They say when you have kids, everything changes. It has. During my first school shooting, I was a baby myself. This time around, I have two of my own little babies. And it all just hits too close to home.
Police can patrol schoolyards and meteorologists can monitor the atmosphere, but we cannot always prevent disaster. We can only react well to restore safety, and be prepared.
Talk of elementary schools as "soft targets" and making them "harder targets" or having more "boots on the ground" is everywhere in the media. Saner voices are promoting a restorative justice approach to school safety that aims at the school culture and seeks through mediation to build relationships.
Santa Claus was laid to rest in Arlington National Cemetery after being posthumously awarded a Purple Heart and the Medal of Freedom for his "valiant courage in the fight for Christmas" by a somewhat reluctant President Obama, who rolled his eyes twice during the ceremony.
Guns are a public health problem, plain and simple. As pediatricians, this is patently obvious to us -- which is why we could not understand why the state of Florida wanted to ban pediatricians from even talking about firearm safety in the exam room.
Let us do something different this time. Let us craft a plan that reduces, not increases, the numbers of guns in our schools. Let us open a discussion about better awareness of, and less fear and stigma of, mental illness, so that we don't isolate individuals who have the potential for this kind of violence.
In their embrace of absolute doctrine without regard to the facts on the ground, the anti-tax and pro-gun movements have contributed to the undermining of democratic society. Both stances refuse dialog and disdain compromise.
With the tragedy at Sandy Hook Elementary School, I am praying that we have reached a cultural tipping point to be solution-oriented to reduce the pos...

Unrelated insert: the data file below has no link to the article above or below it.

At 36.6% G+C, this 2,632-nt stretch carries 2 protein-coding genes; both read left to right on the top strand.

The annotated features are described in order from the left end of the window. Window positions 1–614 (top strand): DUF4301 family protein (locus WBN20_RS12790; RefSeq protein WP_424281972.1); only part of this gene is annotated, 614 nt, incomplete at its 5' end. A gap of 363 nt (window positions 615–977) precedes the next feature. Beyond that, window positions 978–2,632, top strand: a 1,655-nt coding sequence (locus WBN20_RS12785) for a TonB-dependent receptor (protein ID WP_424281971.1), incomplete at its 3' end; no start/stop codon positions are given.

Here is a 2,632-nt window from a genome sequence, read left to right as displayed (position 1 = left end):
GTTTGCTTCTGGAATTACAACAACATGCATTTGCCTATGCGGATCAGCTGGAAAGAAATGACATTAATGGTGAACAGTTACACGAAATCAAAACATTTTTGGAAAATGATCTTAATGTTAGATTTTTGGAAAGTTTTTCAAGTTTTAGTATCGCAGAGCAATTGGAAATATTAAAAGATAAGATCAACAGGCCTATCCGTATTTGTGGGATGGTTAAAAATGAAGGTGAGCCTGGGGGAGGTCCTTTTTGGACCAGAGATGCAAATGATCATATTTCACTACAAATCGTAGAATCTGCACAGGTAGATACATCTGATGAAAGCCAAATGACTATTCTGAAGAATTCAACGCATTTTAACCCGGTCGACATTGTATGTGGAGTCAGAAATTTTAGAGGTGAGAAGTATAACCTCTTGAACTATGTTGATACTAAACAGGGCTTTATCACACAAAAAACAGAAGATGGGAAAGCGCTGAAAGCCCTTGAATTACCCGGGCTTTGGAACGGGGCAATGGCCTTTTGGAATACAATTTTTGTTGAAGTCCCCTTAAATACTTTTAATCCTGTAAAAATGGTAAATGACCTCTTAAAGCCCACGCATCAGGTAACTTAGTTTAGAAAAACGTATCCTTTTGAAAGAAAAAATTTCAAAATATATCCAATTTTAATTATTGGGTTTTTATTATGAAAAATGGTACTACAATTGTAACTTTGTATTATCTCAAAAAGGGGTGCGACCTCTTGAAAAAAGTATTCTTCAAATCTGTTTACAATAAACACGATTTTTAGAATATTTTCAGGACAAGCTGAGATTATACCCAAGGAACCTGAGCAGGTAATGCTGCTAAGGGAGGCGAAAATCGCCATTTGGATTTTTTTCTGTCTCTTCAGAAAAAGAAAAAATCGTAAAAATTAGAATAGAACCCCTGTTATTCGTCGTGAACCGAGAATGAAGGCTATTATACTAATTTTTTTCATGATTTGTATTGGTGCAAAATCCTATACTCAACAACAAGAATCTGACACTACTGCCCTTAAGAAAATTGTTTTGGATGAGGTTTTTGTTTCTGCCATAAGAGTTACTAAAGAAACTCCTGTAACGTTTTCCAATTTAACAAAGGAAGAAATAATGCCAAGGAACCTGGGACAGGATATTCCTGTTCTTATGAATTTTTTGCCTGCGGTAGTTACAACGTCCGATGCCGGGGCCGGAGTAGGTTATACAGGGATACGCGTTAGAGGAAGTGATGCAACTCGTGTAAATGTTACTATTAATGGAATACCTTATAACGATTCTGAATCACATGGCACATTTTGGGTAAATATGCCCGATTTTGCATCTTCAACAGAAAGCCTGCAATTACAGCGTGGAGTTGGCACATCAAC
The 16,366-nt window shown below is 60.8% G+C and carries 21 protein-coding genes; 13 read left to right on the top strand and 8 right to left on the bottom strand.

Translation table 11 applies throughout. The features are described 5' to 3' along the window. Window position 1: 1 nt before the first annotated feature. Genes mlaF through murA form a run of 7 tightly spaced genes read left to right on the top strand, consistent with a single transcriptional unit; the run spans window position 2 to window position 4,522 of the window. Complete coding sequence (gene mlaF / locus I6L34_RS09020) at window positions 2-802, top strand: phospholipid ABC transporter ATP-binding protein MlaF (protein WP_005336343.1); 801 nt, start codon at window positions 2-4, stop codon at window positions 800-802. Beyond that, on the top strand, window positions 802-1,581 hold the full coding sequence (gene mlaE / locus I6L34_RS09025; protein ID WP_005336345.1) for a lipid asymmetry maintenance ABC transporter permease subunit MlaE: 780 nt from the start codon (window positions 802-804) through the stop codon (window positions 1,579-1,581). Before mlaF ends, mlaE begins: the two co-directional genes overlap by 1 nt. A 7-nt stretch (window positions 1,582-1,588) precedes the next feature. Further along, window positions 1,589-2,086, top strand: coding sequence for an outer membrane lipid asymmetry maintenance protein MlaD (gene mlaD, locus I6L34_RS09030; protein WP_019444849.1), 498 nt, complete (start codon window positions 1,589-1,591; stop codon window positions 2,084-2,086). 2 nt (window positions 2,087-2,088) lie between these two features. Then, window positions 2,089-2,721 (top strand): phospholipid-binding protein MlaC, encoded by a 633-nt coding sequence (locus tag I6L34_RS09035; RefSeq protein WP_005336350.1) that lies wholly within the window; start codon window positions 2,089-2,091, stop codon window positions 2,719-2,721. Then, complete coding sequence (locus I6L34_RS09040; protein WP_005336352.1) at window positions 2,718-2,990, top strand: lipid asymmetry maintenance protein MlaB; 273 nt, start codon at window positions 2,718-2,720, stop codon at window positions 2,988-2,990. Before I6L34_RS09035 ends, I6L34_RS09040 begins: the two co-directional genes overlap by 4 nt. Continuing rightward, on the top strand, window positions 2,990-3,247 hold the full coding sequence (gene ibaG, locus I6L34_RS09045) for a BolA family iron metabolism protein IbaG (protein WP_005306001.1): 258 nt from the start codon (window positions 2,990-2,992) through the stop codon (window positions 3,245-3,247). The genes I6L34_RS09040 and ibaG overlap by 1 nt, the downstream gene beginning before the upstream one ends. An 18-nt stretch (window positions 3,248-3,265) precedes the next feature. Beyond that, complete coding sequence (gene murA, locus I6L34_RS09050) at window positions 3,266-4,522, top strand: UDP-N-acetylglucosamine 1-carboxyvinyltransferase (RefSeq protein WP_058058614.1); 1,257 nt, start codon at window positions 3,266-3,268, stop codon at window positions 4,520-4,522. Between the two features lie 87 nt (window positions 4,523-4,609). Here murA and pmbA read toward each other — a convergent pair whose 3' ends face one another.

If those beholden to the NRA want guns without restriction, I say put it to a vote. If my right as a gay man to marry is decided by my neighbors, let's see a show of hands for how we feel as a nation on the right to bear arms. Fair is fair, right?
If you had told my mother, who I believe would have laid down her life to protect any child, to carry a gun as part of her teaching duties, she would have walked out the door and never come back. If schools must be protected, then do so. But don't do it by turning teachers into weapons.
It is clear the NRA is entrenched and refuses to join the nation in reassessing our relationship with firearms. So the rest of us must do so. Those little children and the brave educators in Newtown deserve better. We, as Americans, deserve better.
The linchpin for gun reform, and for progress on just about every other problem facing our country, is fundamentally changing the way Washington works by getting control of the money that is corrupting our politics and elections.
There were 114 gun deaths in America in the seven days following Sandy Hook, according to the Twitter feed @GunDeaths. What we need to do if we wish to dramatically reduce such horrific incidents is change beliefs, not behaviors.
My first job out of college was in Bakersfield, Calif., far from the Northeast where I was born and raised.
The second amendment allows us the right to bear arms. Nowhere in that amendment does it state the necessity for assault rifles and large-capacity clips. These are weapons of mass destruction, designed for war. No individual needs to own or possess one.
Much of the time prayers are made not to receive an answer or a blessing or to have a wish fulfilled, but rather to help people cope with despair as they turn to their faith for comfort, and pray for the strength to carry on.